Groups Push for Permanent Internet Tax Freedom Act

| January 22, 2016 | |

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Groups Push for Permanent Internet Tax Freedom Act

More than 40 organizations have written to Senate majority leader Mitch McConnell and minority leader Harry Reid asking the Senate to pass the Internet Tax Freedom Act (ITFA), which would make permanent a long-standing ban in all but a few states on taxing Internet access service. Download letter here.

The bill has already passed the House—and the Senate Judiciary Committee—and a temporary renewal of the ban has been extended through the end of September, but a Senate version, which was added as a rider on a trade bill, did not pass.

In part that was because some Democrats, particularly in those handful of states whose grandfathered ISP taxes would be phased out, complained of the last-minute maneuver and said the bill should be paired with the Marketplace Fairness Act (MFA), which allows for local taxation of online purchases and they suggest could help compensate for the loss of the ISP tax in their states.

Republicans strongly back ITFA, but not so much the MFA.

“Numerous studies continue to show that cost remains an obstacle to Internet access and, if taxes on the Internet go up, even fewer people will be able to afford to go online,” the letter said. “This would impede our nation’s long held goal of universal Internet access.”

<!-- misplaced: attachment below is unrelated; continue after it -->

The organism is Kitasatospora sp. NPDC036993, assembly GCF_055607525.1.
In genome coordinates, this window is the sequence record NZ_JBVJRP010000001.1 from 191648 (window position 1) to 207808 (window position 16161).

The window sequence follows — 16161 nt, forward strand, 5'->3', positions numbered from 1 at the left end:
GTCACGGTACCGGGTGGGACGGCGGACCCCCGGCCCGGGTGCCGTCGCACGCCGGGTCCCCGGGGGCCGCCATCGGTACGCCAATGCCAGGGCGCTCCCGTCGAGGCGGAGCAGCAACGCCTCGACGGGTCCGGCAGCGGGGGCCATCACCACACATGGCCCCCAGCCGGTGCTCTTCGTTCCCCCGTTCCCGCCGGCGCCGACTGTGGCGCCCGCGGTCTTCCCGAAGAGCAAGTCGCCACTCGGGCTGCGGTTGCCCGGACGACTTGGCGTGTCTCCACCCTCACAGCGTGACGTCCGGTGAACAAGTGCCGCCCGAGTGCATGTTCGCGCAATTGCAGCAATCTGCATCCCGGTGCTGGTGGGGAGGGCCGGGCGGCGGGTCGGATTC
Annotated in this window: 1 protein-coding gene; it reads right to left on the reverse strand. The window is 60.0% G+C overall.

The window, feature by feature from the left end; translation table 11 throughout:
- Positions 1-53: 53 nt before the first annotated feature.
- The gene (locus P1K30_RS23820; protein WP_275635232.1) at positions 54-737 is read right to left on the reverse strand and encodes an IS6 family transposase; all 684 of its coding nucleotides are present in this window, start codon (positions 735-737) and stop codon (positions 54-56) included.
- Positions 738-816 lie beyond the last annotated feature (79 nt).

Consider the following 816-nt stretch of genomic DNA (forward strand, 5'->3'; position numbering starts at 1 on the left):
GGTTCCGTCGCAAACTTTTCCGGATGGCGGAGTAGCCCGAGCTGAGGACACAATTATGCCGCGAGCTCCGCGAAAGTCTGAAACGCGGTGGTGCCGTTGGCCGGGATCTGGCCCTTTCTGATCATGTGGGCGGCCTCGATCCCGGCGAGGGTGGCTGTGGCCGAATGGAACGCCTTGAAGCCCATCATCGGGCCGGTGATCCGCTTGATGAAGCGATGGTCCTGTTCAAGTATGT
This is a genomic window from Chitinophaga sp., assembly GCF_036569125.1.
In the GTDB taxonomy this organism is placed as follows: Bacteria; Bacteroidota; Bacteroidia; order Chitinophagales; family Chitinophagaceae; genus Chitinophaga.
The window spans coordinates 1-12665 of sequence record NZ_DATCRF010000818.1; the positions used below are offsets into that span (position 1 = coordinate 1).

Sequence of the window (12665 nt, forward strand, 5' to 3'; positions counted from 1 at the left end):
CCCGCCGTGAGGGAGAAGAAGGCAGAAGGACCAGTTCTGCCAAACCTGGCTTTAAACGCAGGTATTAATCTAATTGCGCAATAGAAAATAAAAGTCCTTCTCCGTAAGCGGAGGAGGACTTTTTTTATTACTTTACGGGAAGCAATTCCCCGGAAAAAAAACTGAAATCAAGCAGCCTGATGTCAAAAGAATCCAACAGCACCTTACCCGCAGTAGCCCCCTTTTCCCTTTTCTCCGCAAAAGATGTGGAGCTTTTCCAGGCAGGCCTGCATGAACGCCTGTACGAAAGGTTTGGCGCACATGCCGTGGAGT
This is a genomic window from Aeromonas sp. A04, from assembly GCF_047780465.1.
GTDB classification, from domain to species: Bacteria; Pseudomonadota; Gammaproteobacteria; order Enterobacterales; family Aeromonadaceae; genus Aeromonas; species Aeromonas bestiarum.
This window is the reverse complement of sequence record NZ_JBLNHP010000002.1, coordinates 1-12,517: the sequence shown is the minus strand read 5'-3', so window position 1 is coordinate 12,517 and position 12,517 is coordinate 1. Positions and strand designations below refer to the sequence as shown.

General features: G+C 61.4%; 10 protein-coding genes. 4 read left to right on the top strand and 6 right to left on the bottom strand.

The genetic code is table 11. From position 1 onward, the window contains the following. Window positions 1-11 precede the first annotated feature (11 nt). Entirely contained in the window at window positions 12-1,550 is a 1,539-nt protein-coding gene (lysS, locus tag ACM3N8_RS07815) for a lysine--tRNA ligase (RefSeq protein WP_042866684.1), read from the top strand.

The groups included the Multicultural Media, Telecom & Internet Council, the National Organization of Black County Officials, the National Association of Manufacturers, the National Black Caucus of State Legislators, the National Black Chamber of Commerce and others and made the point that ITFA “plays a critical role in helping to keep the cost of Internet access affordable.”

“If we are to make Internet use ubiquitous, then we must have the certainty of a permanent ITFA,” MMTC president Kim Keenan said in a statement. “We should accept nothing less than policies that make the Internet affordable for all Americans. This is the only path to digital equality.”

A spokesperson for another signatory to the letter said they are afraid that the permanent ITFA will be held hostage to MFA.